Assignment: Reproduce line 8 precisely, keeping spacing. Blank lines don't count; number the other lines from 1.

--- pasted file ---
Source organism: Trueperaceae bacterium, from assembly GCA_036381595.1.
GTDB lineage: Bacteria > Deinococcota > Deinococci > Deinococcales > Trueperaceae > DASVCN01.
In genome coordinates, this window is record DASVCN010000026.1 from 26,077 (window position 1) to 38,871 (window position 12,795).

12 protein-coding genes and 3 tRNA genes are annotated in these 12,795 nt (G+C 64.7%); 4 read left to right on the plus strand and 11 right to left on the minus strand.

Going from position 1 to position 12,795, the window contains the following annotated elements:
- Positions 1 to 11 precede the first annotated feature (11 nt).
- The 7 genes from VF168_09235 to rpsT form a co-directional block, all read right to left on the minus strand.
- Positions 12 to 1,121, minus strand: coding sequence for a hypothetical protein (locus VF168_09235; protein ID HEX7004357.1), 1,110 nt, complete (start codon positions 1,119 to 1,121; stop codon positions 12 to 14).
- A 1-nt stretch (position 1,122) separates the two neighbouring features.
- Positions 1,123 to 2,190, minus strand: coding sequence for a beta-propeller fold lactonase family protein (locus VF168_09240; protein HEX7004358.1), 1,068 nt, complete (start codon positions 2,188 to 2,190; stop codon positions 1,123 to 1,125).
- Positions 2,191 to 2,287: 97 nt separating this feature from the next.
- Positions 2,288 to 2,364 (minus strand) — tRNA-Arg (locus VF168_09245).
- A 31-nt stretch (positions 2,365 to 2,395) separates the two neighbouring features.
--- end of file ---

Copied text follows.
- Positions 12 to 1,121, minus strand: coding sequence for a hypothetical protein (locus VF168_09235; protein ID HEX7004357.1), 1,110 nt, complete (start codon positions 1,119 to 1,121; stop codon positions 12 to 14).